The American president is known to be the most powerful man in the world. But if we look at the list of presidents in US history, we find that power and competence don’t always go hand in hand. We have many examples of presidents who were incompetent, but the worst scenario is a president who is incompetent and ignorant. Some historians even believe that the civil war could have been avoided if the presidency was backed up by a suitable person.
The Accidental President – John Tyler (1841-1845)
President William Henry Harrison died after just one month since he got elected. According to the law, early elections had to be held. Instead, Vice-President John Tyler hurried to make the presidential oath, thus introducing a new political practice. His action brought him enemies and countless critics who called him “his accidence”.
The Coward – Millard Fillmore (1850-1853)
Just like John Tyler, Millard Fillmore came into office when his predecessor died in office. He was afraid of the outbreak of a conflict with the southern states, so he tried to postpone it as much as possible. To “keep the peace” he allowed the slave owners to have more influence in the country. Fillmore was criticized for treating the slavery problem in a political manner, instead of a moral one.
He was also a heavy reader. Therefore he was more concerned about the absence of a library in the White House, instead of the fate of the Americans. Fillmore was indifferent to the crisis in the American society.
The Malleable – Franklin Pierce (1853-1857)
Although Pierce came from the north, he sympathized with the southerners. The opponents of slavery called him “doughface”, a malleable person like a dough. In 1854, Pierce sustained a law that allowed the states of Nebraska and Kansas to introduce the slavery. However, his popularity decreased when he proposed to declare war on Spain if they will not sell Cuba to the United States.
Despite all this, probably his presidency was affected because he began in mourning. Weeks after his election, his only son died in a train accident.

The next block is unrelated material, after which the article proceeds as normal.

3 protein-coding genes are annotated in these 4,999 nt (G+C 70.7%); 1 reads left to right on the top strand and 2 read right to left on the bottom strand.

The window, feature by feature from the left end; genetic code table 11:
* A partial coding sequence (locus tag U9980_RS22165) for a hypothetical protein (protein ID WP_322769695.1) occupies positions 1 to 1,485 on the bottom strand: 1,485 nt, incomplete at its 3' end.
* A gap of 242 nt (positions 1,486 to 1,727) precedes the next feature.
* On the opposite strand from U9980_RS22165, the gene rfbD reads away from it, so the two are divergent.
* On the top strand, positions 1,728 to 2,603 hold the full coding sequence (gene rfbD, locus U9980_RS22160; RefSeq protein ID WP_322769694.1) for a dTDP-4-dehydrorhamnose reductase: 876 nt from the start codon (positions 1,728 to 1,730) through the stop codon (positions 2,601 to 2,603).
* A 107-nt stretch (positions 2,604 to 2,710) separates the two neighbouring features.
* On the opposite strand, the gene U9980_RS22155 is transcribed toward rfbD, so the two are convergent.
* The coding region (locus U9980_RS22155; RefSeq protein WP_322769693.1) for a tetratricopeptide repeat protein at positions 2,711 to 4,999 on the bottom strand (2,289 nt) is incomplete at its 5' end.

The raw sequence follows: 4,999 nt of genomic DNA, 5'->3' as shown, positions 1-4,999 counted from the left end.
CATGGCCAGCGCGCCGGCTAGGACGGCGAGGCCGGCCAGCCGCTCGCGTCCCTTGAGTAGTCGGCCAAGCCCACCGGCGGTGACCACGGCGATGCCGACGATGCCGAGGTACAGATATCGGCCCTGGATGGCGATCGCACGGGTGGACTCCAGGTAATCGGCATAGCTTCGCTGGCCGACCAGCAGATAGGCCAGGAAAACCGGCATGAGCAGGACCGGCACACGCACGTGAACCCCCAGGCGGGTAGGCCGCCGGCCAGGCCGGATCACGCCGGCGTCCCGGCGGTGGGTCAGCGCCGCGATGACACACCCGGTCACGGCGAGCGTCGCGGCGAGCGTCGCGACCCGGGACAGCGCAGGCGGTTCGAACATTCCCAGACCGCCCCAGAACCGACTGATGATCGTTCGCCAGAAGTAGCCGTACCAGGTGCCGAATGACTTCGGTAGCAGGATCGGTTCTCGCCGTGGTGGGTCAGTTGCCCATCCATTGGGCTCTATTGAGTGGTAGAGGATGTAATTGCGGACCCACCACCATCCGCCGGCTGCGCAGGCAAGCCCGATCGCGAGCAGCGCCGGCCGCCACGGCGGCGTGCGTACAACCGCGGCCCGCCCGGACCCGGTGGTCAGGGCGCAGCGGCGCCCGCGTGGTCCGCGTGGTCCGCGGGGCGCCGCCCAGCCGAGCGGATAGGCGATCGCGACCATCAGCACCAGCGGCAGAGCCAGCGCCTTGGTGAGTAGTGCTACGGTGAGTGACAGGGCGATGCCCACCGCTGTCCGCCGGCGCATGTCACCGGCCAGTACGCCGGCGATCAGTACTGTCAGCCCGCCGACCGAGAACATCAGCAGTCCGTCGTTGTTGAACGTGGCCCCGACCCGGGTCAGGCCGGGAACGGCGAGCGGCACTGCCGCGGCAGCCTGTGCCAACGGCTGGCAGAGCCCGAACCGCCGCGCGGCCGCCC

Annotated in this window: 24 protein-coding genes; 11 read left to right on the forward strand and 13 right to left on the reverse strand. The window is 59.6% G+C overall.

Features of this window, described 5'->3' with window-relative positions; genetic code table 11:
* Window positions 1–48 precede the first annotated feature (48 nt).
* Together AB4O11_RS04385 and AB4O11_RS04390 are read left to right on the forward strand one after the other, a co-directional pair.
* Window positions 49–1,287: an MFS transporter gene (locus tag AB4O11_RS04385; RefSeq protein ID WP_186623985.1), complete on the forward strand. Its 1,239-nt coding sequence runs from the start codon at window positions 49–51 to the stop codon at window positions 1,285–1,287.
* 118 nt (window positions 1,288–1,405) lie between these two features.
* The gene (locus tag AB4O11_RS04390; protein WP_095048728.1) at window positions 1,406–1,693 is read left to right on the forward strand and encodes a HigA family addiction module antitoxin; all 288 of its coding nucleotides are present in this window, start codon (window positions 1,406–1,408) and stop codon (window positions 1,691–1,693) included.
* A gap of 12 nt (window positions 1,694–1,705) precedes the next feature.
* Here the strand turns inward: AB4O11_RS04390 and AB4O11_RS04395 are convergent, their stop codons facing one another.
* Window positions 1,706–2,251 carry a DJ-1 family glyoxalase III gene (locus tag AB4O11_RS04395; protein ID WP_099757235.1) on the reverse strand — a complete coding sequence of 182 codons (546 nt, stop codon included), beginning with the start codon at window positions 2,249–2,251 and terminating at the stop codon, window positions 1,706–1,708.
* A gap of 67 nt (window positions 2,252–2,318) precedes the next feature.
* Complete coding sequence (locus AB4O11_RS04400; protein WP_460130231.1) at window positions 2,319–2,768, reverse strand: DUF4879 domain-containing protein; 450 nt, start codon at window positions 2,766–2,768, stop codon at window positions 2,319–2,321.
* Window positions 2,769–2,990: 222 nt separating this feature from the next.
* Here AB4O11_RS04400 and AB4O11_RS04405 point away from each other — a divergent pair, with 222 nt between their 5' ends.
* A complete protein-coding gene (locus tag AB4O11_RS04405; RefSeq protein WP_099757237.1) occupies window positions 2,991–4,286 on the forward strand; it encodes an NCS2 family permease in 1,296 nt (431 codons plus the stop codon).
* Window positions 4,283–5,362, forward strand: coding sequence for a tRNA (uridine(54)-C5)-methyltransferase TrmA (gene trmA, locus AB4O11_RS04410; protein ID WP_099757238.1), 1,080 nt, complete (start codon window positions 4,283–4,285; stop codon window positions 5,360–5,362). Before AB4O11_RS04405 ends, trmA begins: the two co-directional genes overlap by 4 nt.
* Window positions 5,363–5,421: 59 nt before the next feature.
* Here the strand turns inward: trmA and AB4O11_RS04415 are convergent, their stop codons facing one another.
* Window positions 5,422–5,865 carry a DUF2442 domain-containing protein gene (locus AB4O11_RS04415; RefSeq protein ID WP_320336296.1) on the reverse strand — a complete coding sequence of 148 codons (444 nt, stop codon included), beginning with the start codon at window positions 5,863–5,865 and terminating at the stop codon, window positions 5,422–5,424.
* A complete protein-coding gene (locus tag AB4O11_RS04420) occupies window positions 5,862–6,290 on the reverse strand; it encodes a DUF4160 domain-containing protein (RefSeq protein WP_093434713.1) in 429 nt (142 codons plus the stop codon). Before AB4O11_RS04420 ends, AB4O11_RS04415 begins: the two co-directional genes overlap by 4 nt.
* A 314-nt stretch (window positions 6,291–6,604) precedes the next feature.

The Great Racist – Andrew Johnson (1865-1869)
A few weeks after the end of the Civil War, Andrew Johnson swore the oath. His main task was to unify the divided nation, but he was against the idea of equal rights for all citizens. He was convinced that the country was only of the white man. Therefore he believed that for as long as he will stay in the office, the power will belong to the white man.
A Catastrophic Hero – Ulysses S. Grant (1869-1877)
The great general from the north had a promising start when he became president in 1869. A new law has strengthened citizen’s rights and the general attacked the Ku Klux Klan’s actions.
Despite this, Grant gave important functions to his old friends from the army, some of whom were completely unqualified for their task, while others took advantage of evasion. Grant’s presidency was particularly remarked by nepotism and corruption scandals. Sounds familiar, right?
No Achievement – Warren G. Harding (1921-1923)
President Harding had great visions, but he couldn’t “achieve” them because he was afraid of confrontations and hated the political disputes. Instead, he was dedicated to golf, poker, and mistresses. Scandals flowed one after another.
Among other things, the Minister of the Interior received several times bribe from a petrol company. Harding admitted the gravity of the problem, but he didn’t take any actions. The interesting fact is that he was not embarrassed to admit his incompetence.
The Careless – Herbert Hoover (1929-1933)
Hoover took the office at the time of the Great Depression. He reduced the taxes, but he refused to spend money in order to help the hungry and unemployed people. This action brought him the disgrace of the public, also fuelled by his incapacity to communicate efficiently, which made him look cold and careless.